With 2020's competing crises, the ultimate impact of this campaign messaging based on Cuban communism and Venezuelan socialism remains to be seen.
Such messaging's importance in election results has ebbed and flowed over the years. The Elián González custody battle gave George W. Bush a crucial boost among Miami's Cuban-Americans in 2000, but voters were more focused on the Great Recession in 2008, Abraham noted.
Within the Cuban-American community, a generational divide can now be seen, several sources said, with younger voters tending to be less obsessed with the Castros and more concerned about other issues, such as health care. Cuban Americans also are divided on the proper strategy for U.S.-Cuba policy itself.
"While one group wants a hard policy on Cuba with measures that deprive the government — and, consequently, the Cuban people — of funds and resources, the other side will vote for more openings that provide a source of income to Cubans in the island through unlimited money remittances, travel and people-to-people exchanges," Holland & Knight's Valdivia said.
And while recent U.S. Census Bureau data found that Cubans still make up the largest segment of the state's Hispanic citizen voter age population at nearly 937,000, Florida's Latin-American community is highly diverse, according to an October report from Equis Research, a research and polling group focused on the Latin electorate.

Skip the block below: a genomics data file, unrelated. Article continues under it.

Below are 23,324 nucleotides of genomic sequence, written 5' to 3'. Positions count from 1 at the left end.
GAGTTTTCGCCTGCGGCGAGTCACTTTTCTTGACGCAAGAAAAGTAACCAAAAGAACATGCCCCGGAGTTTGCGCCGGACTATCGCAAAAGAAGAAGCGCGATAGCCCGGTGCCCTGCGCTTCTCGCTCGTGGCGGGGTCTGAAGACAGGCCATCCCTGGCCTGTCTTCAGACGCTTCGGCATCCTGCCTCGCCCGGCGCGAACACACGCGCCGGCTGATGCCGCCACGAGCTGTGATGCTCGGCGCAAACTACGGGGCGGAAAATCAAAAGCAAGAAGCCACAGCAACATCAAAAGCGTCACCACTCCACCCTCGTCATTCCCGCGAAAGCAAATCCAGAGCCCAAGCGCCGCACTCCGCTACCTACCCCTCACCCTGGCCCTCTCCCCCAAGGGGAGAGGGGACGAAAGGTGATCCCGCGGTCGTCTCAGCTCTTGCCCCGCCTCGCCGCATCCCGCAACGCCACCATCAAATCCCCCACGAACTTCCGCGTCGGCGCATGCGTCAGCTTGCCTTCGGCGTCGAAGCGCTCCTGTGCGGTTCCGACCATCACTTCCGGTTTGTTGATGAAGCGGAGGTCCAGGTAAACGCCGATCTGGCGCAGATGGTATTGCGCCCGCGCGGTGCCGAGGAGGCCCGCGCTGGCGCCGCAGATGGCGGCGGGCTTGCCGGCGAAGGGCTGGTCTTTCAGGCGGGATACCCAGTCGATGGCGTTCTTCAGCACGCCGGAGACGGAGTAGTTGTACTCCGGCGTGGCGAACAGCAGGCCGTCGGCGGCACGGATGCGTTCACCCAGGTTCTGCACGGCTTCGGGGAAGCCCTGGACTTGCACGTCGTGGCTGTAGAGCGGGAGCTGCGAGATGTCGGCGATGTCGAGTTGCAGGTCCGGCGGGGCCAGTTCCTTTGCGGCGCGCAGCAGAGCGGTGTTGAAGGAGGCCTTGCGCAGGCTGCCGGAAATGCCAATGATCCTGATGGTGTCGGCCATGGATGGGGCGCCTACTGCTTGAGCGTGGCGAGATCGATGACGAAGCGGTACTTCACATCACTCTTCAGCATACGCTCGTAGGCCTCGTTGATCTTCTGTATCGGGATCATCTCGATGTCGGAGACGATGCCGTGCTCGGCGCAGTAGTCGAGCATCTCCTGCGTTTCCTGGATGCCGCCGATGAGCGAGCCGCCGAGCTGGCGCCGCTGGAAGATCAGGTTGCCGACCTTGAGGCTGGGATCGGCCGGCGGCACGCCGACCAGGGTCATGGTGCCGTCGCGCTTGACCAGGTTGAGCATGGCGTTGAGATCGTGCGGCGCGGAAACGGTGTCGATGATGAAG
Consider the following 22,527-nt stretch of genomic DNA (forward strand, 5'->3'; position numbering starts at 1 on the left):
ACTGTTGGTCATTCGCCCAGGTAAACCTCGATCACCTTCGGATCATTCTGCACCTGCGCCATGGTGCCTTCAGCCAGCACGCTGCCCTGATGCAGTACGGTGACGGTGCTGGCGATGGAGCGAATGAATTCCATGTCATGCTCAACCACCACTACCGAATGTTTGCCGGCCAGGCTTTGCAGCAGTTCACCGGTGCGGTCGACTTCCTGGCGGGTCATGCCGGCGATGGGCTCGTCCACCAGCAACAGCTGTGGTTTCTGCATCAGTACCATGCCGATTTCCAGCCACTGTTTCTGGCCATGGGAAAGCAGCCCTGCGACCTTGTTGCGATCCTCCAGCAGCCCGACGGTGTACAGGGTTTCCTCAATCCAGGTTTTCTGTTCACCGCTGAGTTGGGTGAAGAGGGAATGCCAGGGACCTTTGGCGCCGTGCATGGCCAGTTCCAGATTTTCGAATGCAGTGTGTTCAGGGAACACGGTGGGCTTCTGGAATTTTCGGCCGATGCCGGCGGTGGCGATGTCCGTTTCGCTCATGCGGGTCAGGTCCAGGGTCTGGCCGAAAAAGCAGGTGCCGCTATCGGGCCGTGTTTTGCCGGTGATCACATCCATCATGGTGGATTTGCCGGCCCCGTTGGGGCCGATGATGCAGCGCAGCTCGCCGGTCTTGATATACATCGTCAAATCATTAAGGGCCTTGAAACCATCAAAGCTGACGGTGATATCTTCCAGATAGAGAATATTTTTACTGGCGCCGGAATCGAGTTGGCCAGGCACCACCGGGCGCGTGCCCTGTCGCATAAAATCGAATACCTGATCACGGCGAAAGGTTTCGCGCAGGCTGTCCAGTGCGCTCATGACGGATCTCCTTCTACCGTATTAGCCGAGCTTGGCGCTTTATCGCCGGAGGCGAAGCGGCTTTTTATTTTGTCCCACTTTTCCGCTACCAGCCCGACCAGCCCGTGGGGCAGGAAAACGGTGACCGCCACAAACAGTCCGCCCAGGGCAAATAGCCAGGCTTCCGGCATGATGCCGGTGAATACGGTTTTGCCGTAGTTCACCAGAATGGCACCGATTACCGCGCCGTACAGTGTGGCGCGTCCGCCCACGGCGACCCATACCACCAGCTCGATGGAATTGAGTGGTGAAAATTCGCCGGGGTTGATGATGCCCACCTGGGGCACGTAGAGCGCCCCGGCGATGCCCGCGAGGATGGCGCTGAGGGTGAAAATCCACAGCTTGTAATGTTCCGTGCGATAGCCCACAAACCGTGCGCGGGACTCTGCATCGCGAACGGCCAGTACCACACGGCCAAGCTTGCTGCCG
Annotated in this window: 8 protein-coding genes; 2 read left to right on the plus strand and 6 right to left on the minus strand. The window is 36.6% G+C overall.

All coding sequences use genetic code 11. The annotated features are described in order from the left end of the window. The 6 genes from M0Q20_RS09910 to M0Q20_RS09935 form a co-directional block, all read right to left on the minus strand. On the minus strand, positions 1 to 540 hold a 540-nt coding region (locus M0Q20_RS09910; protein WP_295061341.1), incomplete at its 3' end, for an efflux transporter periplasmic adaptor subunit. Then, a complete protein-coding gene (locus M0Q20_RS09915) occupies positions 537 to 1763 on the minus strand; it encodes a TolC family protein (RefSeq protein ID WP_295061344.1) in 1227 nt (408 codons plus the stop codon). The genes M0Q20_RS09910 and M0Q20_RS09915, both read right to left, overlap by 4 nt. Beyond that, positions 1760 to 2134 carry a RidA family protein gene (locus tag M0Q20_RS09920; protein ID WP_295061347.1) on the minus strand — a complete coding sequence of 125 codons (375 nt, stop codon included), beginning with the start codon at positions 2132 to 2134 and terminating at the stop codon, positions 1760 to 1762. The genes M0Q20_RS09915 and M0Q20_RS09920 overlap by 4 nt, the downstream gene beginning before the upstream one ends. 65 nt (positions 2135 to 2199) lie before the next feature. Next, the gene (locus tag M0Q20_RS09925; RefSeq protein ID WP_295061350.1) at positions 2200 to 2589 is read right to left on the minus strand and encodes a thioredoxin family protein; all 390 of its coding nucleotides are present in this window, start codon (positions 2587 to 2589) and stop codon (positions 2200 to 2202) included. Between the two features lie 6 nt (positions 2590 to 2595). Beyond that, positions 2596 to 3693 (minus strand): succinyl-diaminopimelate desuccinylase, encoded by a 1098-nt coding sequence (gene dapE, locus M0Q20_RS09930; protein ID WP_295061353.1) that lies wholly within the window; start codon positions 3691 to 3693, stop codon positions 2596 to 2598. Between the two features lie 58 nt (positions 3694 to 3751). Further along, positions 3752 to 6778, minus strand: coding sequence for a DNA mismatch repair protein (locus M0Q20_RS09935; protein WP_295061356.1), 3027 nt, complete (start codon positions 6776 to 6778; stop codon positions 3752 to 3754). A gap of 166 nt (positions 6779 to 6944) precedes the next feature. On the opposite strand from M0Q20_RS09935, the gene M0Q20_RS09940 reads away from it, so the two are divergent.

Puerto Ricans, whose experience is rooted in American democracy, rank a not-so-distant second at about 863,000 after arriving in large numbers after recent hurricanes, and other Latin-American immigrants collectively account for more than 40 percent of the state's citizen voter age Hispanics.
Each group brings its own concerns to the electoral equation. For Venezuelan-Americans, while Trump's policy and campaign messaging has struck a hard line against the Maduro regime, the administration has yet to provide Temporary Protected Status that would allow their friends and family fleeing the turmoil there to stay in the U.S. without fear of deportation.
"I'm surprised that that hasn't happened," Camilleri said. "I think it's been to the Biden campaign's advantage."
If the Cuban or Venezuelan diaspora were concentrated in a solidly blue or red state, such as California or Montana, we probably would not see campaign ads focused on these issues, Camilleri noted. But with Florida's unique location, size and tight balance of Democrats and Republicans — and the importance of its 29 electoral votes — these messages to the state's Latino voters might prove critical to deciding the direction of the nation.
"I think in the big picture, it doesn't matter a ton politically. But you know, it happens to matter a lot to a segment of people who live in probably the most critical swing state which is often decided by 1, 2, 3% of the vote," Camilleri said. "These are communities that are politically mobilized, important, care a lot about the issues, vote on them, and are critical within the context of this system that we have."
--Editing by Emily Kokoll.